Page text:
TEXAS DEPARTMENT OF TRANSPORTATION, Appellant, v. Curtis Tommy PHILLIPS and Misty Phillips individually and as next friend of their minor children, Appellees.
Appellees, Curtis Tommy Phillips and Misty Phillips, individually and on behalf of their minor children, sued the Texas Department of Transportation (“TxDOT”) regarding injuries Curtis Tommy Phillips received in a motor vehicle accident. The trial court denied TxDOT's plea to the jurisdiction, and TxDOT appeals, claiming the sovereign immunity doctrine bars appellees' claims. We agree and therefore will reverse the trial court's decision and dismiss the appellees' claims for want of jurisdiction.
Phillips's truck was struck from behind as he was making a left turn at a crossover on Highway 59 in Liberty County, Texas. As there was no left turn lane, Phillips was turning from the inside traffic lane. Phillips maintains a special defect existed where his accident occurred and that the State has no immunity for special defect claims. He contends the State had a duty either to eliminate the defect by constructing a left turn lane where his accident occurred or to give adequate warning of the danger by providing a warning sign on the left side of the left lane well in advance of the crossover. In addition to other design and safety feature allegations, Phillips also asserts TxDOT negligently failed to lower the speed limit for traffic approaching the crossover and to reasonably provide for the safety of those in vehicles exiting the highway at the crossover.
Phillips is correct that the State's immunity is waived regarding its duty to warn of special defects. See Tex. Civ. Prac. & Rem.Code Ann. § 101.060(c)(Vernon 1997). But the absences of a turn lane and safety devices such as warning signs or signals are not special defects. Special defects are conditions such as excavations or obstructions that unexpectedly and physically impair a vehicle's ability to travel on the roadway and present unusual or unexpected dangers to ordinary drivers. See State Dep't of Highways & Pub. Transp. v. Payne, 838 S.W.2d 235, 238 (Tex.1992) (op. on reh'g); see also State v. Rodriguez, 985 S.W.2d 83, 85 (Tex.1999); Tex. Civ. Prac. & Rem.Code Ann. § 101.060(c). Special defects are distinguished by unusual qualities and are “outside the ordinary course of events.” Graham v. Tyler County, 983 S.W.2d 882, 884 (Tex.App.-Beaumont 1998, no pet.) (quoting Harris County v. Smoker, 934 S.W.2d 714, 718 (Tex.App.-Houston [1st Dist.] 1996, writ denied)). Conditions that are “longstanding, routine, or permanent” are not special defects. Id. Here, the lack of a left turn lane is a condition that is “longstanding, routine, or permanent,” and as such is not a special defect that would trigger the Texas Tort Claims Act's waiver of sovereign immunity. See Tex. Civ. Prac. & Rem.Code Ann. §§ 101.025(b), 101.060(c) (Vernon 1997).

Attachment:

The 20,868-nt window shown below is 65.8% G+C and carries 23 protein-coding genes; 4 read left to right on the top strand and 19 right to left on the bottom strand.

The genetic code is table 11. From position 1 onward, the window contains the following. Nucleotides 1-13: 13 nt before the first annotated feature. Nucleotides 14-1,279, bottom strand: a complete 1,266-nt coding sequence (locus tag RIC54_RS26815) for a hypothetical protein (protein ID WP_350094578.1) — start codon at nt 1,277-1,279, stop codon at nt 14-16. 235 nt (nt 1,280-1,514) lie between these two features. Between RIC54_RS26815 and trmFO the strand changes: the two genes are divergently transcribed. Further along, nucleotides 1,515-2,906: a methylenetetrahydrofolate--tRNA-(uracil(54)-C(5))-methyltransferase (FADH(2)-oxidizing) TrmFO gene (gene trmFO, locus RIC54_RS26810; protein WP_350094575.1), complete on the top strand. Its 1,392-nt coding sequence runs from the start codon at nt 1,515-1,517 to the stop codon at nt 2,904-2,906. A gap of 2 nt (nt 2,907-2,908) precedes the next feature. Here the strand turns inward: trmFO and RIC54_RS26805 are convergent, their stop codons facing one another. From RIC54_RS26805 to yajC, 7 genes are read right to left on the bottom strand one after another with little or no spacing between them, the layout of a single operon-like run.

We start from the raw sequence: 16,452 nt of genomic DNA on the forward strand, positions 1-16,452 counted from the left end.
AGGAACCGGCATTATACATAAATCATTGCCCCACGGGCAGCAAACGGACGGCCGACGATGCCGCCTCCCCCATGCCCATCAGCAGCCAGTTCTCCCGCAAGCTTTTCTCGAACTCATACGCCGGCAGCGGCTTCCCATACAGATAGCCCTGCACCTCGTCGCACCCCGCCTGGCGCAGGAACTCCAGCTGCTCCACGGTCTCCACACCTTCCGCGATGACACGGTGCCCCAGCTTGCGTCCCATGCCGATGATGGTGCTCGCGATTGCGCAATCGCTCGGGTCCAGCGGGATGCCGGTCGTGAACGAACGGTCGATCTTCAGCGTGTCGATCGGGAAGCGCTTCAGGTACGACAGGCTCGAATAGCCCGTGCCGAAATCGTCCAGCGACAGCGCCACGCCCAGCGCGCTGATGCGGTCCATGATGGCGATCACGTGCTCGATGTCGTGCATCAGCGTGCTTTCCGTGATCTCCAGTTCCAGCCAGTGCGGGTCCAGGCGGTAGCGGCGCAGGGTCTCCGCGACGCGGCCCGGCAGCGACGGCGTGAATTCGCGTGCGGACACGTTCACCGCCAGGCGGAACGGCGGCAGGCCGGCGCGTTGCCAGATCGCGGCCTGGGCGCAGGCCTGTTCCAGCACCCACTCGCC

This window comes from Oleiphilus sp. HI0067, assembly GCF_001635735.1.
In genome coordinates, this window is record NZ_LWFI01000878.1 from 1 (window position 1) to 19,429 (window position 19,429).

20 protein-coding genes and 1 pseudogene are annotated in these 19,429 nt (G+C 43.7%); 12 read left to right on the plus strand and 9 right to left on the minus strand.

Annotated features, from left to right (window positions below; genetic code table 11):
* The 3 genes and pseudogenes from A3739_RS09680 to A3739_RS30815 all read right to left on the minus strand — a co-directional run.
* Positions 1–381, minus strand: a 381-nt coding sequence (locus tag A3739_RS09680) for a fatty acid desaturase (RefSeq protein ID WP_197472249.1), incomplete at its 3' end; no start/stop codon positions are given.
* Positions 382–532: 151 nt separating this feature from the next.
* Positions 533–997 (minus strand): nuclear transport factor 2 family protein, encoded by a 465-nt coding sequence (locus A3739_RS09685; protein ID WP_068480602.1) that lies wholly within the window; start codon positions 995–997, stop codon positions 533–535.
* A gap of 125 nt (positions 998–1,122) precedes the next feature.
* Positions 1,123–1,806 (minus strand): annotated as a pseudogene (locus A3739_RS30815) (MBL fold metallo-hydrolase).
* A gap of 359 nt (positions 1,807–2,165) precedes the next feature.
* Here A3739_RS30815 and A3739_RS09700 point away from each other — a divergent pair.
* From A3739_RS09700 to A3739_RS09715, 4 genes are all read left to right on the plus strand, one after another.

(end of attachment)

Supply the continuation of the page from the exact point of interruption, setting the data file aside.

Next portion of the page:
The State retains its immunity for claims based on its discretionary acts and omissions. Texas Dep't of Transp. v. Garza, 70 S.W.3d 802, 806 (Tex.2002); Tex. Civ. Prac. & Rem.Code Ann. § 101.056 (Vernon 1997). According to both case law and statutory authority, the design of roadways as well as the initial installation of safety features, such as signs or signals, are discretionary functions, and the State cannot be liable for such design or safety considerations. See, e.g., State v. Miguel, 2 S.W.3d 249, 250-51 (Tex.1999); Rodriguez, 985 S.W.2d at 85; Tex. Civ. Prac. & Rem.Code Ann. §§ 101.056, 101.060(a)(1) (Vernon 1997). Further, TxDOT retains immunity regarding its decisions on speed limits as such clearly are discretionary acts. See Tex. Civ. Prac. & Rem.Code § 101.056 (Vernon 1997). TxDOT also retains immunity for Phillips's general allegation that TxDOT failed to make the location safer. “The State preserves its immunity for formulating policy because it is a discretionary act. Decisions about highway design and about what type of safety features to install are discretionary policy decisions. A court should not second-guess a governmental unit's decision about the type of marker or safety device that is the most appropriate.” Miguel, 2 S.W.3d at 251 (citations omitted).
We sustain TxDOT's first issue contending it has sovereign immunity, and need not consider its second issue. We find the trial court erred in denying TxDOT's plea to the jurisdiction. The trial court's ruling is reversed, and judgment is rendered dismissing the case for lack of jurisdiction.
DISMISSED FOR WANT OF JURISDICTION.